“Before the winter holiday break the 3rd grade classes were working on their personal narrative storytelling and descriptive writing skills. Our writing and art project was based around important family stories- telling them in words and pictures. I showed the classes photos from a large sculpture at the Denver Art Museum that explored themes of family. Then the students thought about their own family stories- some sad, some happy- and started to write them out. Several drafts and many hours in class with their teachers  turned their first ideas into very well written narratives. Then came time for illustration. I worked with the students to highlight an important scene from their story and turn this into an illustrated painting. The students learned different watercolor painting techniques to express their story through art. We partnered with the local Montbello Branch of the Denver Public Library and were able to display some of the best student artwork and stories there for the public to see. It was such a joy to share the students hard work in art and writing with the rest of our community.” ~Adam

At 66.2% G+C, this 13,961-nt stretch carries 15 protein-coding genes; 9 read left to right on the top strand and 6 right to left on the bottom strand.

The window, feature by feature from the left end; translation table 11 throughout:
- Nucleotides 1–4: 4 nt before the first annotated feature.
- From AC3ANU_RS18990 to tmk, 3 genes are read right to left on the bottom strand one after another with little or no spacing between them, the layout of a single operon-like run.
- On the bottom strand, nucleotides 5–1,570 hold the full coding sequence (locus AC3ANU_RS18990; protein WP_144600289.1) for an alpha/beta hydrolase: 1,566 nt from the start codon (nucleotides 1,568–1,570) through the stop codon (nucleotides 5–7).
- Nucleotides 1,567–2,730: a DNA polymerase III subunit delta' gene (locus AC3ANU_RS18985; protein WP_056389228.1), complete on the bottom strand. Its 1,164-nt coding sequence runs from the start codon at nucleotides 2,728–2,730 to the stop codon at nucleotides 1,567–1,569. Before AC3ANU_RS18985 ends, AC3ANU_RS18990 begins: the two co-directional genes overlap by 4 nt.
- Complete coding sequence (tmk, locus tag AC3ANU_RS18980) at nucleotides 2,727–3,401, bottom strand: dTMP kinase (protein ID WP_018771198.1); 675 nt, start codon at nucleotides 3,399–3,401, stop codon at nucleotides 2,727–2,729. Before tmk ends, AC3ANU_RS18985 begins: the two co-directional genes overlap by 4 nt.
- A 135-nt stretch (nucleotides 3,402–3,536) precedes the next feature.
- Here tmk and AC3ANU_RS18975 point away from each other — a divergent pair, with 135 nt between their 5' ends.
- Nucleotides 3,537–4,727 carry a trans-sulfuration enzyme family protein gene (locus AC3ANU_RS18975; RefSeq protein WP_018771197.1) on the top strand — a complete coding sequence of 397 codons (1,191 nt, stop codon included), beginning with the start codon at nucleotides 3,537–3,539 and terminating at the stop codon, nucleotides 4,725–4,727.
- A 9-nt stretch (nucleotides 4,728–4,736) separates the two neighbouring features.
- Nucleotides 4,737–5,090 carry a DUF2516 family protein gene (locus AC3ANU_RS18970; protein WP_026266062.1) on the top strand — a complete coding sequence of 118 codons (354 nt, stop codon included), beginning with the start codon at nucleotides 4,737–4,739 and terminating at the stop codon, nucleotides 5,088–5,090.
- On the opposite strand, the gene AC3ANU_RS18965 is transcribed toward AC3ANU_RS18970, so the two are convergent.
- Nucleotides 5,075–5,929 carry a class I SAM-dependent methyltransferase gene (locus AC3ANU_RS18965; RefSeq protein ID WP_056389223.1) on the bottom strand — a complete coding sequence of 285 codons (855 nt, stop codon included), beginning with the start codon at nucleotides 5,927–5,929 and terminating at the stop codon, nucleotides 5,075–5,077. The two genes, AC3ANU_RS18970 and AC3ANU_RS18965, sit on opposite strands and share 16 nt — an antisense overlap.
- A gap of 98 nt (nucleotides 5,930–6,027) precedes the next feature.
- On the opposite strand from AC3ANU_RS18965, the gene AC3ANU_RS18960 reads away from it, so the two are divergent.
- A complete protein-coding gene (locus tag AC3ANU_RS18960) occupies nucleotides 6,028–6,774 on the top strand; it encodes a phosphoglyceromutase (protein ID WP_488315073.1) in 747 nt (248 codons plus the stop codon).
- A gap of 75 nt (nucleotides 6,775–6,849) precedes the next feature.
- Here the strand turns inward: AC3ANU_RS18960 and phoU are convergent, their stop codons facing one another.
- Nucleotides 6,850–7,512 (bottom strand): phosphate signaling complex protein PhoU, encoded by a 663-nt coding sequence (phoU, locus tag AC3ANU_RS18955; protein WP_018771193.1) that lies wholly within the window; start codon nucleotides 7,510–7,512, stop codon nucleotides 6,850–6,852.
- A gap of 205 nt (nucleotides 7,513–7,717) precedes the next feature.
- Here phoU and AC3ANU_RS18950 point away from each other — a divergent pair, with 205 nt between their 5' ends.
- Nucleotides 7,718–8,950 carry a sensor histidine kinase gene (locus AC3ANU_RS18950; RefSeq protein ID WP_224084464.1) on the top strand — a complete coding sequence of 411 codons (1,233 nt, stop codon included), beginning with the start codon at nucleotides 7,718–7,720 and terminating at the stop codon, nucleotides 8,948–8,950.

Way to go, third graders!  You make our DCIS community proud.